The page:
The abductor of the Lebanese pilgrims in Syria, Ammar al-Dadikhi, aka Abou Ibrahim has been killed by the Kurds during an attempt to storm the town of Qastal Jindo in Aleppo’s countryside , the Beirut-based, al-Mayadeen TV reported on Monday.
The UN refugee agency announced Tuesday that the number of Syrians registered or awaiting registration as refugees in Jordan, Lebanon, Turkey and Iraq has passed 300,000, triple the level of just three months ago. “The latest figures show a total regional registered population of more than 311,500 Syrian refugees
Abu Qais, a Sunni Muslim in Syria’s capital Damascus, says six members of his extended family have been killed by gunmen who belong to the minority Alawite sect of President Bashar Assad.
At least 370 people were reported dead Saturday in Syria, marking the highest single-day death toll since the start of the uprising, according to opposition activists. With one week left to go, August is already the deadliest month. Here are some of the other key developments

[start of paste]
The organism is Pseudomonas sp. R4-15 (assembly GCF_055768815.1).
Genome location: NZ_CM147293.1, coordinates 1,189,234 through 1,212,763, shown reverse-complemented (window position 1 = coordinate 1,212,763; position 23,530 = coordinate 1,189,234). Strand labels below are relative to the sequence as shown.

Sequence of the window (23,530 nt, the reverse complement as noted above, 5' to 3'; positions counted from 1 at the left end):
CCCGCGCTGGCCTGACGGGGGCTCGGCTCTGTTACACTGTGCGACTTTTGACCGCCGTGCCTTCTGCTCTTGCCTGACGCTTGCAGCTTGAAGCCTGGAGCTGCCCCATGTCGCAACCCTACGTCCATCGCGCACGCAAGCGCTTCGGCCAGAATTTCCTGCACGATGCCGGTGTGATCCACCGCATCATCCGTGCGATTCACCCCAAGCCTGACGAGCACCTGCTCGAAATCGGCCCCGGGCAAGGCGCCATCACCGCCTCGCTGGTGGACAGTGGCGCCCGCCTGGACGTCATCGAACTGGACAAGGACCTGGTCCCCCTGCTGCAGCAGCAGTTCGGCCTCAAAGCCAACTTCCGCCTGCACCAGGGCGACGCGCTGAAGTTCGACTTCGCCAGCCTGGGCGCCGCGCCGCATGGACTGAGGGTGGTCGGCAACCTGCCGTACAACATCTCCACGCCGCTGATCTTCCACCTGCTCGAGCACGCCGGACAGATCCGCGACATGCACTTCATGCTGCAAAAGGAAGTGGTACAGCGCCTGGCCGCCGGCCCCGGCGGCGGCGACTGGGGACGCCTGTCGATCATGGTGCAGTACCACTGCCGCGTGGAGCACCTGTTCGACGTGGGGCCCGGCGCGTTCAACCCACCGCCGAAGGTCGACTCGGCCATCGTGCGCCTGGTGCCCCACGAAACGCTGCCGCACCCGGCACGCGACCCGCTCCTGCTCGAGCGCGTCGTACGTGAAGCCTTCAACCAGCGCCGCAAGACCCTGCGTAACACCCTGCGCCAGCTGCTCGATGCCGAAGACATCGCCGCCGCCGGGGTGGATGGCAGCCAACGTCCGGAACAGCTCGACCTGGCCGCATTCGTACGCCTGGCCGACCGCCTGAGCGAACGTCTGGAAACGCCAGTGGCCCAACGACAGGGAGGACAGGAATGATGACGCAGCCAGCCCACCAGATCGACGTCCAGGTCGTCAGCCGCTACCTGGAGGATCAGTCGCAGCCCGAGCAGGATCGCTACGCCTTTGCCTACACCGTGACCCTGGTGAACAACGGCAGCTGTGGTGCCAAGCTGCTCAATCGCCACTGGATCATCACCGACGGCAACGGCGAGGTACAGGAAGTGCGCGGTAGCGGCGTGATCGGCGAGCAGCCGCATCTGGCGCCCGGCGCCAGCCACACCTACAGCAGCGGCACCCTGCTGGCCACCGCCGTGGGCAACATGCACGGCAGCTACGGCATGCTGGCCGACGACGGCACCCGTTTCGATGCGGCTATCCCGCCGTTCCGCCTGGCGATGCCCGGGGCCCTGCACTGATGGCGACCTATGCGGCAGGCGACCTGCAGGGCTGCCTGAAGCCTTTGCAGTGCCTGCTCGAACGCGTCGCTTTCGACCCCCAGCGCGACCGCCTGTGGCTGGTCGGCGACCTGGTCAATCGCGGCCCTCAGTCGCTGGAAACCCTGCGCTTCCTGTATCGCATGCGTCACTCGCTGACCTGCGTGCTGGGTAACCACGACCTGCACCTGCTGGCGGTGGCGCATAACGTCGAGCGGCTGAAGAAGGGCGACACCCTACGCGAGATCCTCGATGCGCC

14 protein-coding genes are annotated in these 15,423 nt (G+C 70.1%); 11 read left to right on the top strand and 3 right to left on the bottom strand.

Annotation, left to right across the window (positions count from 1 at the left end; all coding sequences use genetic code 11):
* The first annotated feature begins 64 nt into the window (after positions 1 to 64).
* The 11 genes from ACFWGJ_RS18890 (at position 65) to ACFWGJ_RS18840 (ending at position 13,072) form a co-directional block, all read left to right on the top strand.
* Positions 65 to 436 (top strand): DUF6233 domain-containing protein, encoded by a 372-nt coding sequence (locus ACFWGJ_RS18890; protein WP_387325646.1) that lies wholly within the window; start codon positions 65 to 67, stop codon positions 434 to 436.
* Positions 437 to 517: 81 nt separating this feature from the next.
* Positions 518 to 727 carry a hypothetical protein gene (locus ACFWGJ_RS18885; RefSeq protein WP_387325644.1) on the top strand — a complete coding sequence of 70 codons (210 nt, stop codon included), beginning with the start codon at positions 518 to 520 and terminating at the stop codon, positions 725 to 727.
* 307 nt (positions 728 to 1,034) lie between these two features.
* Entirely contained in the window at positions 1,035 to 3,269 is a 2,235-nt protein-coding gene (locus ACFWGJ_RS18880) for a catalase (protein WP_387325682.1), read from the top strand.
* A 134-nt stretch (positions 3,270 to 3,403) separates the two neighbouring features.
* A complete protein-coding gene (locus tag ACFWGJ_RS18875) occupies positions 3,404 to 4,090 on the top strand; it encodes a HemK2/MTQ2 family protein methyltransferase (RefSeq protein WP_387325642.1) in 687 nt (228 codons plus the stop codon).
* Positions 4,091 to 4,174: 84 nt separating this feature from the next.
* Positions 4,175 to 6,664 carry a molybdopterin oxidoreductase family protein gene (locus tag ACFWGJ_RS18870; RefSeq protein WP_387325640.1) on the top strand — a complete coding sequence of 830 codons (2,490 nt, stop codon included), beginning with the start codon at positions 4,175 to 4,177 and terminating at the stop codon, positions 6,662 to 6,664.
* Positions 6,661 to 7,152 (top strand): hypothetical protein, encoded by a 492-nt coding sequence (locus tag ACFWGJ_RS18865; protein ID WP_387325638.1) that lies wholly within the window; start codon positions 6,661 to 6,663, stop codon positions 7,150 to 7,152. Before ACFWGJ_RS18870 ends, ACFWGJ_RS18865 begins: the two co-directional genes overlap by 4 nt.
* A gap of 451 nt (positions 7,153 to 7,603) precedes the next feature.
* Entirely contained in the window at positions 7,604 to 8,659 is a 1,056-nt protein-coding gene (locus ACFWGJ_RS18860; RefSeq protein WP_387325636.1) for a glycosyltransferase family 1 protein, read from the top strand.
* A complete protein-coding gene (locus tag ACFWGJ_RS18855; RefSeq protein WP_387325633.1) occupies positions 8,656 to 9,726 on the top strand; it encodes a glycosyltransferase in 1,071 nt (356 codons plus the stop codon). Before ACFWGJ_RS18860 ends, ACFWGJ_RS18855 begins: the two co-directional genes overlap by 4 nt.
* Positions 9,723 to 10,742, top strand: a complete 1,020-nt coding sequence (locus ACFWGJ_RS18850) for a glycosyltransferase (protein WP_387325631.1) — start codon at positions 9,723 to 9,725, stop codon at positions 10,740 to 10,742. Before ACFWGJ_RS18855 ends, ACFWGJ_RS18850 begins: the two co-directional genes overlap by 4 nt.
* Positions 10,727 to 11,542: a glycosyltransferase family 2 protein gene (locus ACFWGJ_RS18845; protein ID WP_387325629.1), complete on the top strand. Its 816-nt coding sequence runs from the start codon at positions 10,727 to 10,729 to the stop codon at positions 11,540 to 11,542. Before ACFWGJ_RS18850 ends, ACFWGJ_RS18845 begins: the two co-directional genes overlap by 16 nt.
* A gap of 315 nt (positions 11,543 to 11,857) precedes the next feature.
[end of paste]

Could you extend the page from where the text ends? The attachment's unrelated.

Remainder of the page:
At least nine people, including four children, were killed by a remote-controlled car bomb in southeastern Turkey, Turkish officials said Tuesday, while the banned Kurdish Workers’ Party (PKK) denied responsibility for the blast.
A car bomb believed to have been planted by Kurdish separatists exploded close to a police station in the southeastern Turkish city of Gaziantep on Monday, killing at least seven people and wounding dozens more, security sources said.
Malik al-Kurdi, deputy commander of the Free Syrian Army, has told Al Jazeera the government of Bashar al-Assad “cannot destroy the will of the people”, and that opposition fighters only need another two months to take the regime down.
In the city of Qamishli, on Syria’s border with Turkey, neither the forces of the Syrian regime nor the rebels of the Free Syrian Army are to be seen. But visitors say the Kurdish flag is very evident, and Kurdish fighters man checkpoints around the city.
Turkey, long the organising hub of the Syrian uprising against Bashar al-Assad, may have bitten off more than it can chew. It is not just that any shot fired in Syria echoes around the region. One possible consequence of the post-Assad world is suddenly becoming
Standing just a few strides from the Syrian border, an Iraqi was mingling with Syrian rebel units outside their camp here, trying to find one that would take him in and let him fight in the uprising.